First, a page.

Vladimir Putin’s military draft “changed everything” for the tens of thousands of Russians who have fled their country since the Russian leader’s mobilization was announced last month, according to recent arrivals in Istanbul.
Niki Proshin, 28, left St. Petersburg last week, part of a torrent of Russian men escaping their homeland following Putin’s Sept. 21 declaration of a “partial mobilization” for the war in Ukraine. The Russian military call-up came as some Russian troops have been forced to retreat amid a Ukrainian counteroffensive.
“Last week changed everything for hundreds of thousands of other people who decided to leave Russia,” he said. “The main reason is the danger of being drafted into the Russian army.”
Turkey, which has maintained air links with Russia while other countries blocked flights and does not impose visa restrictions on Russian visitors, has been a popular destination for those leaving for “any place” they can reach.
Turkish officials have not released data on how many Russians may have arrived in Turkey to flee the draft, but Russia is close to the top of a list of countries that sends tourists to Turkey, after Germany. Some 3 million Russians have visited the country so far this year.
Turkish media have also reported an increase in the number of Russians purchasing or renting houses in Turkey.
The NATO-member country, which relies on Russia for its energy needs and tourism, has not joined U.S. and EU sanctions against Moscow. It has tried to balance its relations with both Russia and Ukraine, positioning itself as a mediator between the two.
Proshin, a YouTube vlogger originally from the Siberian city of Omsk, said setbacks on the battlefield in Ukraine had eroded Russian support for the war, even among “patriotic” Russians.
“Right now, when the Russian army is having some trouble and the Ukrainian army is pushing them out of their lands, people who were supporting this war are saying they don’t understand why this war is happening,” he said.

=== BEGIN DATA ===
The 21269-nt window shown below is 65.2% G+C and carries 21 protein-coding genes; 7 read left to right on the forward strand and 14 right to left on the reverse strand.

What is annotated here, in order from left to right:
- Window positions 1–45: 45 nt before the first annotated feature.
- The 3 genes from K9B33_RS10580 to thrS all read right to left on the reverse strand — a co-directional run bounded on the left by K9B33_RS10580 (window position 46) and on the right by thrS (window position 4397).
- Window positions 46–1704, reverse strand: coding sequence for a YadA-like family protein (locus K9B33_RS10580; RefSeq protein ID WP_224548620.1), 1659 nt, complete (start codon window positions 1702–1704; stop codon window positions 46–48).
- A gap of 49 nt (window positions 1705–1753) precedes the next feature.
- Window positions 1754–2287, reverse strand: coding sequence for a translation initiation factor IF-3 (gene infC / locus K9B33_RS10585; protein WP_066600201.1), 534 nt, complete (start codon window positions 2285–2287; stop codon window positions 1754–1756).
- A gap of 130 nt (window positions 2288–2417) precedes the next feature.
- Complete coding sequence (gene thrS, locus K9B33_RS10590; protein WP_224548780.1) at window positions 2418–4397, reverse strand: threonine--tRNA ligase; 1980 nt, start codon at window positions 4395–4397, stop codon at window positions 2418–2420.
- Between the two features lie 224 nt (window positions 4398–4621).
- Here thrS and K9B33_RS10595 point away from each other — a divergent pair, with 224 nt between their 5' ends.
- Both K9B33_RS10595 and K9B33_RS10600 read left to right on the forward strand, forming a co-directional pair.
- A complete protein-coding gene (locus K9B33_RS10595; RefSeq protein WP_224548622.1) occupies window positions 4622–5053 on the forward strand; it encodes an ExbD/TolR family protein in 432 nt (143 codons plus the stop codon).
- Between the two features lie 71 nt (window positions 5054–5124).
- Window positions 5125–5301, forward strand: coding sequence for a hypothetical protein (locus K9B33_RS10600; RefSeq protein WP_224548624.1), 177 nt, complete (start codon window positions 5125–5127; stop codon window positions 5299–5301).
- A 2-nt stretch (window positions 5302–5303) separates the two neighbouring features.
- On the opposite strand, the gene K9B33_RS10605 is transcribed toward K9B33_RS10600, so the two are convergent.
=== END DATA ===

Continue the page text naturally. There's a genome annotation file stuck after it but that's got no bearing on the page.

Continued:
“They don’t want this war and they don’t want to lose their friends, husbands, brothers or themselves in this useless war.”
Proshin said his family were “very relieved” that he left Russia and now plans to wait for his girlfriend to join him before leaving for another country.
Eva Rapoport, the Istanbul coordinator for The Ark, a group helping Russians fleeing their country, said there had been a significant increase in the numbers arriving in Turkey since Putin’s mobilization declaration.
While those who left Russia in the immediate aftermath of its February invasion of Ukraine were a “well-educated, Western-oriented, cosmopolitan crowd,” now her organization was seeing “just about everyone who can escape the country.”
“Many of these people used to support Putin, they used to cheer for the war,” she said. “When it was from the safety of their homes and there was nothing at stake for them it was fine. But now they don’t want to support this by their actions.
“They don’t want to support it with their lives. They don’t want to go and fight and die in this war.”
Still, she described the decision by the Baltic states and Poland to block entry for such Russians as “unjust.”
“It’s literally a life or death situation for them, it’s a humanitarian issue,” Rapoport said.
Many Russians arriving in Turkey after the start of the war were suffering from shock caused by the invasion, she said, as well as difficulties in finding a place to live or ways to pay for goods due to sanctions on the Russian finance sector.
“Everyone was discussing symptoms of psychological distress. They could not eat, could not sleep and could not focus,” she said.
New arrivals in Istanbul described the situation in Russia as “rapidly deteriorating,” and many feared being trapped.
“If you stay, you may never be able to leave, and if you want to (leave) you better act fast,” she explained.
Likening the situation to the aftermath of Russia’s 1917 revolution, when hundreds of thousands of “white Russians” found refuge in Istanbul while fleeing the Bolsheviks, Rapoport said those fleeing felt they no longer had a future in their homeland.
Maxim Bocharov, 38, is one of those disillusioned with Putin’s Russia. Speaking at an anti-war demonstration near the Russian consulate in Istanbul, he said he had taken part in protests against the invasion of Ukraine when he was still in Moscow.
“This mobilization was the last step for me,” the former sales manager said. “I want to say to the Ukrainian people that not every Russian is like a brainwashed zombie.”
His new life in Istanbul, where he landed two days after the draft announcement, is a blessing.
“It’s the first time in my life when I feel myself being really free,” he said.